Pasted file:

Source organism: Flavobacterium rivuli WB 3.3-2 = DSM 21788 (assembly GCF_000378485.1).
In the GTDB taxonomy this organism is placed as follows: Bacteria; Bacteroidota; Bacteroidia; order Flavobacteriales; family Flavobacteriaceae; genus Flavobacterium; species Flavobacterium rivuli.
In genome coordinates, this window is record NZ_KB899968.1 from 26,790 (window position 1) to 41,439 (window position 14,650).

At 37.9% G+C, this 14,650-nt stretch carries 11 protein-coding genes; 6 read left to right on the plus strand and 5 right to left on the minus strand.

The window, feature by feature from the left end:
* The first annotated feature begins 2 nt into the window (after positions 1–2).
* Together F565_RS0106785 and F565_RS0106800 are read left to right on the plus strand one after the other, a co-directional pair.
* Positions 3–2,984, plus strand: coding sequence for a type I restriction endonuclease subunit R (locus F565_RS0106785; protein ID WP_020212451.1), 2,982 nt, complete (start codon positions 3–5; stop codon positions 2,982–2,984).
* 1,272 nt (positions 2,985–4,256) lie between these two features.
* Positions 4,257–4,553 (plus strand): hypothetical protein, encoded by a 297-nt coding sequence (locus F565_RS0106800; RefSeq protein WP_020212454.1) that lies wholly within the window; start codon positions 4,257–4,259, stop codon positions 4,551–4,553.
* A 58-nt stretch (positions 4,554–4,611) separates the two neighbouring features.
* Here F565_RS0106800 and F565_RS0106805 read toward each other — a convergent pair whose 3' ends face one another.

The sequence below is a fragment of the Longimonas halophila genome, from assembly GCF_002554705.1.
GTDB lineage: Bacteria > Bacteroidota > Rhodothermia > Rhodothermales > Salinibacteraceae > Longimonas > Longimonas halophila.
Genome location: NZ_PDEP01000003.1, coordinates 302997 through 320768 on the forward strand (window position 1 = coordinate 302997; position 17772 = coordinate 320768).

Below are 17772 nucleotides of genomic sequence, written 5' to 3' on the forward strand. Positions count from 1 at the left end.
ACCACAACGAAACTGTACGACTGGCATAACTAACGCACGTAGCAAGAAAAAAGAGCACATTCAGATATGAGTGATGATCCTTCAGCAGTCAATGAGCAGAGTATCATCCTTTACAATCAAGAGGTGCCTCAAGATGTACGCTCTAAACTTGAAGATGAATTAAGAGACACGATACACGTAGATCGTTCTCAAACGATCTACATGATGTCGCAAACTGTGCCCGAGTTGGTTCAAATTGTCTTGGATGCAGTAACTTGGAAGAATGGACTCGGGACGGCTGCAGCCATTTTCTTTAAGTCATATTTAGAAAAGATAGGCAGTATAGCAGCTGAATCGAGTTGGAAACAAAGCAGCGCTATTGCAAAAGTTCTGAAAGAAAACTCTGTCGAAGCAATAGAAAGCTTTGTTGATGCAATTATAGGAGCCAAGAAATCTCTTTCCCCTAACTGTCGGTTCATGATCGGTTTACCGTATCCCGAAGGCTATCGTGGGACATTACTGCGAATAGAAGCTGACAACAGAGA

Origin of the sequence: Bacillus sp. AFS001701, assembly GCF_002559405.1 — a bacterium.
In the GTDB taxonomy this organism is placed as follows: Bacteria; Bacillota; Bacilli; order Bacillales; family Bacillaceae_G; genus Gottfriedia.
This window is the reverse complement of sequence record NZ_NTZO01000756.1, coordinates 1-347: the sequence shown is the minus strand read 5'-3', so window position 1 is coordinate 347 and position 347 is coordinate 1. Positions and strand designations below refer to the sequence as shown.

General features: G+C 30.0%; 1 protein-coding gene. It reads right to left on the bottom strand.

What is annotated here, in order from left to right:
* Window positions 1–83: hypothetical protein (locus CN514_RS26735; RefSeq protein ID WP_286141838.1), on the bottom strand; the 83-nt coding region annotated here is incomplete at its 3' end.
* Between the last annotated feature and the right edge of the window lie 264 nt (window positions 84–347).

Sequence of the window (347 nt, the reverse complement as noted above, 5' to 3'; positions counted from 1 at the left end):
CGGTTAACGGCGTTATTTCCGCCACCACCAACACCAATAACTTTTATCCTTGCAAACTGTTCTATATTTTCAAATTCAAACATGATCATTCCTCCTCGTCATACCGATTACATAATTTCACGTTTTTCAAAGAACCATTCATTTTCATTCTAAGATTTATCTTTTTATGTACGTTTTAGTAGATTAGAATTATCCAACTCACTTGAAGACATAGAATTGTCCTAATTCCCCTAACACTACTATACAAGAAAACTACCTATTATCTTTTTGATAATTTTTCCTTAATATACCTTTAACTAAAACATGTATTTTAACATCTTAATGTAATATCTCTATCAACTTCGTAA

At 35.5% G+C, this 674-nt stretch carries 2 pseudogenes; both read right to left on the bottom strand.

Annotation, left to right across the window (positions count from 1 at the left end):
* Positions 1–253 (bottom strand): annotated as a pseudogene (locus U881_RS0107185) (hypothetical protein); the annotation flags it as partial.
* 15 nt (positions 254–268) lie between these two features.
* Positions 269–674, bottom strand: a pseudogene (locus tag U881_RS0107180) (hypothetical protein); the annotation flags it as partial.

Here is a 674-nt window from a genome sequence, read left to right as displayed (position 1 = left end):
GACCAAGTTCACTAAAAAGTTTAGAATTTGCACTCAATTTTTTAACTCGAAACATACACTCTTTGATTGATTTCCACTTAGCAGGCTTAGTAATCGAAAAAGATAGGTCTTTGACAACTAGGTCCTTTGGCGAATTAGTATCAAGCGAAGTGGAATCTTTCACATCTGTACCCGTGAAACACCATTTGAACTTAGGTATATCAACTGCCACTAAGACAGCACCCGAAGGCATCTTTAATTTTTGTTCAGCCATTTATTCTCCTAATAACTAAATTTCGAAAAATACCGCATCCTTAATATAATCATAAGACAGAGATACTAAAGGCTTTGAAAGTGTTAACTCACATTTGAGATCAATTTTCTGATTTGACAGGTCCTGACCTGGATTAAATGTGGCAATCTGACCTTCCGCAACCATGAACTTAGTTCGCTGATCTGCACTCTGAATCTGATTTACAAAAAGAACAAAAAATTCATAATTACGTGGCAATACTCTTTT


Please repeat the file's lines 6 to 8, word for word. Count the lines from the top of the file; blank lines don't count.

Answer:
* The first annotated feature begins 2 nt into the window (after positions 1–2).
* Together F565_RS0106785 and F565_RS0106800 are read left to right on the plus strand one after the other, a co-directional pair.
* Positions 3–2,984, plus strand: coding sequence for a type I restriction endonuclease subunit R (locus F565_RS0106785; protein ID WP_020212451.1), 2,982 nt, complete (start codon positions 3–5; stop codon positions 2,982–2,984).